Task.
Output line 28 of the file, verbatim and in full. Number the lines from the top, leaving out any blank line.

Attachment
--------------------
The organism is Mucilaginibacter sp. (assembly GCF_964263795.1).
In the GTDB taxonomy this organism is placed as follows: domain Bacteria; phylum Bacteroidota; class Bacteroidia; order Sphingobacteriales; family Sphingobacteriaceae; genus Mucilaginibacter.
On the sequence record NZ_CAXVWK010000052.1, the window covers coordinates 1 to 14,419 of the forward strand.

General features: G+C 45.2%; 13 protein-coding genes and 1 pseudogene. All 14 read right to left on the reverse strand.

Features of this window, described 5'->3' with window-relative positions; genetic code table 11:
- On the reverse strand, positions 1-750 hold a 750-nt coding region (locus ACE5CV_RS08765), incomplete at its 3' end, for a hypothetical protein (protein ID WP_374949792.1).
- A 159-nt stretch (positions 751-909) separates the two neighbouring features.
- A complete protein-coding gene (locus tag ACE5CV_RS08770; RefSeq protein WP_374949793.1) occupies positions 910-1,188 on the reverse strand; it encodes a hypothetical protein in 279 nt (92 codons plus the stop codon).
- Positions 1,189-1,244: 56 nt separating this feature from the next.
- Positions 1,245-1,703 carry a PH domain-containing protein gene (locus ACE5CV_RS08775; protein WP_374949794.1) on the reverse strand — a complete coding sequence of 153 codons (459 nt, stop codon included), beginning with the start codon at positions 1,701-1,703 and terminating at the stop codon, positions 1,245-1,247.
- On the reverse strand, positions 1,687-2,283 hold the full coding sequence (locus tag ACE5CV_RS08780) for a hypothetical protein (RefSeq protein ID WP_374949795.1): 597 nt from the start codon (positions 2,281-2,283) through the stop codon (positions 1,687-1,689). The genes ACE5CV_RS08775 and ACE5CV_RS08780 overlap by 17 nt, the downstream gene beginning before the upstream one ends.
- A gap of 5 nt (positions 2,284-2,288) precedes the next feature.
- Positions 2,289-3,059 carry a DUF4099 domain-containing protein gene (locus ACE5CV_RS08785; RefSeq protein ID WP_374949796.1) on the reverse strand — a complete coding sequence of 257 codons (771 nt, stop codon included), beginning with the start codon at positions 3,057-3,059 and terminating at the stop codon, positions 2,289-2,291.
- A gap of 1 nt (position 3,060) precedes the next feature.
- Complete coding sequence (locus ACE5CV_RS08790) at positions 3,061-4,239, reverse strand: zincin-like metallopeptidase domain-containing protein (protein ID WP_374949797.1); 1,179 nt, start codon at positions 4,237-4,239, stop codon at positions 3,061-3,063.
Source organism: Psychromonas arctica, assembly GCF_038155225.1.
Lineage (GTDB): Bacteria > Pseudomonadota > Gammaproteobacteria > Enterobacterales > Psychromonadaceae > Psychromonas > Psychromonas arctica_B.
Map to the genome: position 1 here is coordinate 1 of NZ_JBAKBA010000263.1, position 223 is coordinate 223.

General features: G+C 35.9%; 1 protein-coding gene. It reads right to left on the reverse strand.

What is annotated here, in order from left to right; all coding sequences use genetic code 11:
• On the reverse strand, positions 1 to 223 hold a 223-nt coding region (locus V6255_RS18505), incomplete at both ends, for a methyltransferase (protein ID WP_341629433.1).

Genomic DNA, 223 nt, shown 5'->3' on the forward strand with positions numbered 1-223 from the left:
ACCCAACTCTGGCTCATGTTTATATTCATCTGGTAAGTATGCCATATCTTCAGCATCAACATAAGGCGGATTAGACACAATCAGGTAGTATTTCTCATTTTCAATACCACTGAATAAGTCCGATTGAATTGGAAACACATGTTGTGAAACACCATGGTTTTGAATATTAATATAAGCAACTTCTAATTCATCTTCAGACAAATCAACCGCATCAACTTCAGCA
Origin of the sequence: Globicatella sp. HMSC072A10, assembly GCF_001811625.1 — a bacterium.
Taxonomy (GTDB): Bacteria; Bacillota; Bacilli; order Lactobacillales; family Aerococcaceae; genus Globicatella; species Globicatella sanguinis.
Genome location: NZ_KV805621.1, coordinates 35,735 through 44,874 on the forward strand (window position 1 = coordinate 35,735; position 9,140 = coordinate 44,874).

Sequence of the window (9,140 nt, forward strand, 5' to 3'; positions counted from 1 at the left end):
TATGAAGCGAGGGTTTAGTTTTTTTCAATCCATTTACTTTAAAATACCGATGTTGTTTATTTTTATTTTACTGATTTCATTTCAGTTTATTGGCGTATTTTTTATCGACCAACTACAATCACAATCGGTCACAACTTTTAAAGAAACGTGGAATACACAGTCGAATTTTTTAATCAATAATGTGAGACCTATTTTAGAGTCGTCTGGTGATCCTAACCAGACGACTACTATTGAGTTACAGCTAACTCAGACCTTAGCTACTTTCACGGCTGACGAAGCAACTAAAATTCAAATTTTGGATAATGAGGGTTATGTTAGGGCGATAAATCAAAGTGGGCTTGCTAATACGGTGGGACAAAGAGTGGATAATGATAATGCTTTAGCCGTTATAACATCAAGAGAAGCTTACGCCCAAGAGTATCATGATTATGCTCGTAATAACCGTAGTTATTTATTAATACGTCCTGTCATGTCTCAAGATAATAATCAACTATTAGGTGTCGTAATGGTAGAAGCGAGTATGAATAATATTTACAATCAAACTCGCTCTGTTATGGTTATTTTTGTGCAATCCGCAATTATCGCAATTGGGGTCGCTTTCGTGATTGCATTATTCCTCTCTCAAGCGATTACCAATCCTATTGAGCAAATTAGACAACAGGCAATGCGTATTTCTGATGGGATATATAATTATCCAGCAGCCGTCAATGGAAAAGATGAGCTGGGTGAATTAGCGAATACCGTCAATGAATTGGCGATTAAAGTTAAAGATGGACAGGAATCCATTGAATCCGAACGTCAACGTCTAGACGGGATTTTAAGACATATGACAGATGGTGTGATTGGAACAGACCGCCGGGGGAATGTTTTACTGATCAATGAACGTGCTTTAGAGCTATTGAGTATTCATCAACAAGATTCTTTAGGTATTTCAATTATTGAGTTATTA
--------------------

TATGAAGCGAGGGTTTAGTTTTTTTCAATCCATTTACTTTAAAATACCGATGTTGTTTATTTTTATTTTACTGATTTCATTTCAGTTTATTGGCGTATTTTTTATCGACCAACTACAATCACAATCGGTCACAACTTTTAAAGAAACGTGGAATACACAGTCGAATTTTTTAATCAATAATGTGAGACCTATTTTAGAGTCGTCTGGTGATCCTAACCAGACGACTACTATTGAGTTACAGCTAACTCAGACCTTAGCTACTTTCACGGCTGACGAAGCAACTAAAATTCAAATTTTGGATAATGAGGGTTATGTTAGGGCGATAAATCAAAGTGGGCTTGCTAATACGGTGGGACAAAGAGTGGATAATGATAATGCTTTAGCCGTTATAACATCAAGAGAAGCTTACGCCCAAGAGTATCATGATTATGCTCGTAATAACCGTAGTTATTTATTAATACGTCCTGTCATGTCTCAAGATAATAATCAACTATTAGGTGTCGTAATGGTAGAAGCGAGTATGAATAATATTTACAATCAAACTCGCTCTGTTATGGTTATTTTTGTGCAATCCGCAATTATCGCAATTGGGGTCGCTTTCGTGATTGCATTATTCCTCTCTCAAGCGATTACCAATCCTATTGAGCAAATTAGACAACAGGCAATGCGTATTTCTGATGGGATATATAATTATCCAGCAGCCGTCAATGGAAAAGATGAGCTGGGTGAATTAGCGAATACCGTCAATGAATTGGCGATTAAAGTTAAAGATGGACAGGAATCCATTGAATCCGAACGTCAACGTCTAGACGGGATTTTAAGACATATGACAGATGGTGTGATTGGAACAGACCGCCGGGGGAATGTTTTACTGATCAATGAACGTGCTTTAGAGCTATTGAGTATTCATCAACAAGATTCTTTAGGTATTTCAATTATTGAGTTATTA